Foraged Sumac

Sumac is a bright red spice extremely popular in middle eastern cooking. It's astringent without being acidic so it lends that fresh tartness without making it overly sour which means you wont need sweetener to balance it out. It's wonderful, and typically I buy it on Amazon from Spicy World. When I saw that it grew in abundance locally I decided I wanted to try foraging my own. So I went to my foraging guru, friend, and fellow blogger, Penny Price of Penniless Parenting for her tutorial on foraging your own. 

Most people are familiar with sumac via the poisonous variety, but they are not the same thing. Referring again to the expert, Penny says:

"The common trait that the edible sumac plants have that distinguishes 
them from poison sumac is this- edible sumac has reddish, brownish, 
or purplish berries which are edible. Poison sumac's berries are white
I bolded that and will repeat that point to make it clear- red sumac 
is edible, white sumac is poison. With that difference in mind, let us proceed."

Yay!! So it's safe to eat for everyone? Well still not exactly, Sumac is related to the cashew family and can cause a reaction for those with nut allergies. So If you don't have a nut allergy, then yes, it's safe to eat. If you have a nut allergy then avoid sumac.

This variety, know as smooth sumac, is what grows in the midwestern US. Staghorn sumac is also common and looks similar but the berries are fuzzy. Both varieties, actually all red sumac berries, called dupes, are edible.

So once you have your sumac either from Amazon or your backyard you are going to need to know what to do with it. And that can range from the traditional to the not so traditional, seriously, who would have thought to put it with apple cake?? So I asked

Fattoush - Cilantro & Citronella 
Fattoush is a middle eastern chopped salad full of all kinds of fresh and delicious chopped cucumbers, tomatoes, and pita bread in an olive oil and sumac dressing

Mediterranian Lamb Stuffed Tomatoes - Charlotte's Lively Kitchen
Tomatoes filled with delicious Mediterranean lamb flavoured with olives, lemon and herbs.

Ottolenghi's Roast Chicken with Za'atar and Sumac - Panning the Globe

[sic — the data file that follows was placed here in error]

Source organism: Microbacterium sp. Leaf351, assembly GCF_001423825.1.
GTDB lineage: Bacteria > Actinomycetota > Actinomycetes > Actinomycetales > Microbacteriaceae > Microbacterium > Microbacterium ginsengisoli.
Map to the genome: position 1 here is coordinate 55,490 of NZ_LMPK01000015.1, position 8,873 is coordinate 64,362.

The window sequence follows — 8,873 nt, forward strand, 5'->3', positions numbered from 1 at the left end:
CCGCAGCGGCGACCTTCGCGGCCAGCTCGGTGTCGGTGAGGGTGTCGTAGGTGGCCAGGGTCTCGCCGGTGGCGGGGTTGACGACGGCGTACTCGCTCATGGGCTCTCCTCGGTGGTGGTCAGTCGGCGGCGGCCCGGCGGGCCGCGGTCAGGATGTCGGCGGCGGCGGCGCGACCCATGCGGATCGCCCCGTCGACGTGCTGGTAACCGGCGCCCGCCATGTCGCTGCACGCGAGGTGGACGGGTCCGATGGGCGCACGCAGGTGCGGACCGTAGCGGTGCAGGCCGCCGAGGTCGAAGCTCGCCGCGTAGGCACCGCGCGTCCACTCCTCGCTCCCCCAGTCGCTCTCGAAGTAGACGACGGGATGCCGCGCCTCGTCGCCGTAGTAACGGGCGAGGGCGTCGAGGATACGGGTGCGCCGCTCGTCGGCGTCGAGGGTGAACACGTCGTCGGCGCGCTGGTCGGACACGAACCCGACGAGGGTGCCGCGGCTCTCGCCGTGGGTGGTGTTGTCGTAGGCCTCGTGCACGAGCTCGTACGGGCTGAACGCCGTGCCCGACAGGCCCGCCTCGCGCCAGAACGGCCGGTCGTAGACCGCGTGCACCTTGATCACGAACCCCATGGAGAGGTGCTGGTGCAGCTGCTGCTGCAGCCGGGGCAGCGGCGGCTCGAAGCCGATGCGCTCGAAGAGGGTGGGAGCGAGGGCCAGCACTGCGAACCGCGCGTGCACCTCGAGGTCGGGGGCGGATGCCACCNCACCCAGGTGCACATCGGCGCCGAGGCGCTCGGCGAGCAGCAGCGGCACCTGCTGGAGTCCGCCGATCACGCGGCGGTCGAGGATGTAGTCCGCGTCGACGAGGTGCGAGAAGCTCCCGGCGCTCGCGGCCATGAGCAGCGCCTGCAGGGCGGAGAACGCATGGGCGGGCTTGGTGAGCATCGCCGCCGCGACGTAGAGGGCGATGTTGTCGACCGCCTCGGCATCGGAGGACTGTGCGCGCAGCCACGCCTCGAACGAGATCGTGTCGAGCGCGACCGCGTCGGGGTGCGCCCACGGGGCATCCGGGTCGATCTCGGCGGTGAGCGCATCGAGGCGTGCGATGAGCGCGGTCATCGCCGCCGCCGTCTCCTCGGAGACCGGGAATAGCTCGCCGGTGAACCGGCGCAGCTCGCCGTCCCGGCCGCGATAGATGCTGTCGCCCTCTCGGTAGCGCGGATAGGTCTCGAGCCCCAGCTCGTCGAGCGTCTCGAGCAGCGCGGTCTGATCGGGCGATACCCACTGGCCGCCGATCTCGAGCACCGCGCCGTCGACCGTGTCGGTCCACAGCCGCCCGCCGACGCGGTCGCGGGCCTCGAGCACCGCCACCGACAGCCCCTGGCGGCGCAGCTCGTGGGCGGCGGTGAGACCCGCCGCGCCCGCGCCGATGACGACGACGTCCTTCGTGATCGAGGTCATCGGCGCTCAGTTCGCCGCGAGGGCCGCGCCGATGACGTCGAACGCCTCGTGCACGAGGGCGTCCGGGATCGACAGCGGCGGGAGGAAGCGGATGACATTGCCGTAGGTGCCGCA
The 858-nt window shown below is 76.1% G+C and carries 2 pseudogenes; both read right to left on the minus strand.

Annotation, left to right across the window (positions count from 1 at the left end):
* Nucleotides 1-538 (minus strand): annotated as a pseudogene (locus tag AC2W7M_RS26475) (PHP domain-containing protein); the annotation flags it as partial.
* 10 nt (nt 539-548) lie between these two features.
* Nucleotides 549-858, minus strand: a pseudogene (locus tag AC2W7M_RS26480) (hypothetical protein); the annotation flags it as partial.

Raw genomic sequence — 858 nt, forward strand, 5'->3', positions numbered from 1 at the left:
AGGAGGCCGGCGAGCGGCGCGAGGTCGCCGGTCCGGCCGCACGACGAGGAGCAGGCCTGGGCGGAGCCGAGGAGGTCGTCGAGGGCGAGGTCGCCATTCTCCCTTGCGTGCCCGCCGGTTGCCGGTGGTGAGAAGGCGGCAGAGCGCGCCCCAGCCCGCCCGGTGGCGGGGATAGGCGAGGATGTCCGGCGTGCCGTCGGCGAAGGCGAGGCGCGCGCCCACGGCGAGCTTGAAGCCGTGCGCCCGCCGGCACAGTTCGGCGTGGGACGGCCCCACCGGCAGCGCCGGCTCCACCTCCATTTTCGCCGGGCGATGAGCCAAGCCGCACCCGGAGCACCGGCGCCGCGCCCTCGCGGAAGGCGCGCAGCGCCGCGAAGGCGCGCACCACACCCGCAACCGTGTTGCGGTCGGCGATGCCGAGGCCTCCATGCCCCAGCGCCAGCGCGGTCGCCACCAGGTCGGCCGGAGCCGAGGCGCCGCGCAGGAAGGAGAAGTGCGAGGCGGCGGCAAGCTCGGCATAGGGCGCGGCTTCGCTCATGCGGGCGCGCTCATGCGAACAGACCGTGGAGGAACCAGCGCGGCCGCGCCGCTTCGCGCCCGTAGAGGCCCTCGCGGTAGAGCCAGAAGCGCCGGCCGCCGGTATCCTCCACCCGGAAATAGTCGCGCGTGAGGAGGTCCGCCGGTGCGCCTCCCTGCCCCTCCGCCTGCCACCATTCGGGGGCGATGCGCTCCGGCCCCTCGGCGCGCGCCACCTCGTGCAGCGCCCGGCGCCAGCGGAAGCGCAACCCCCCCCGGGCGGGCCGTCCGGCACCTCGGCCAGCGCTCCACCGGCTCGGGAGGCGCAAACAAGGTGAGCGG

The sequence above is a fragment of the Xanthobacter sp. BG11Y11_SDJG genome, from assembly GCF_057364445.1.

Chicken thighs are spiced with za’atar and sumac, tossed with onions, lemons and garlic, and roasted.

Za'atar Spice Blend - Masala Herb
Za'atar is popular spice in the Levant full of sesame seeds, herbs, and sumac.

Spiced Apple Cinnamon Sumac Cake - Wander Cooks
Inspired by a Bulgarian dessert, this Spiced Apple Cinnamon Sumac Cake features Sumac, a tangy Middle Eastern spice alongside crunchy apples and subtle cinnamon

Lamb Kofta with Roasted Squash and Israeli Couscous - Krumpli
These lamb kofta are meatballs in all but name but are loaded with dried mint, chili and pine nuts. Served with squash roasted in pomegranate molasses and zaatar and rounded out with Israeli couscous.

Molokhia - Sunny Little Kitchen
Molokhia or Mulukhiyah is a Middle Eastern dish made with jews mallow/nalta leaves and chicken. Served over medium grain white rice, with sumac, onion, olive oil and lemon juice.

Sumac Onions - Maria Ushakova
Sumac onions is a mixture of marinated onions, the spice called sumac, and chopped parsley. It’s mostly used as a condiment to add savory flavors to meat, fish, wraps, and grain-veggie bowls.

Sumac Lemonade - Penniless Parenting
Delicious mint lemonade type drink, only not with lemon juice, but sumac juice as well.

Man'oushe - Lins Food
Lebanese street food, a popular breakfast that is eaten on the go, crispy on the outside, slightly chewy on the inside, and topped with the most aromatic of spice blends – za’atar.

Sambousek - Pandemonium Noshery
Tangy and savory Egyptian meat pastries.

Now on to how to forage your own!

1. Collect your sumac dupes. Make sure that the area you collect from is not right on a main road there they are exposed to exhaust constantly.

2. Take your dupes and separate the branches from each other to allow for airflow so they dry evenly. Allow the berries to air dry for 2 weeks, turning every few days.

3. Once the berries are dry place them in a food processor, the whole top, and process to break them up. The part is used for the spice is the shell around the berry, not the berry itself. The food processor will break up the hull but not the berries.

4. Sift the mixture through a wire strainer to separate the crushed hulls from the hard centers. Use your hand to move it around some to make sure you get all of the sumac.

5. Place in an airtight container and use on any of the above recipes or any place sumac is called for.


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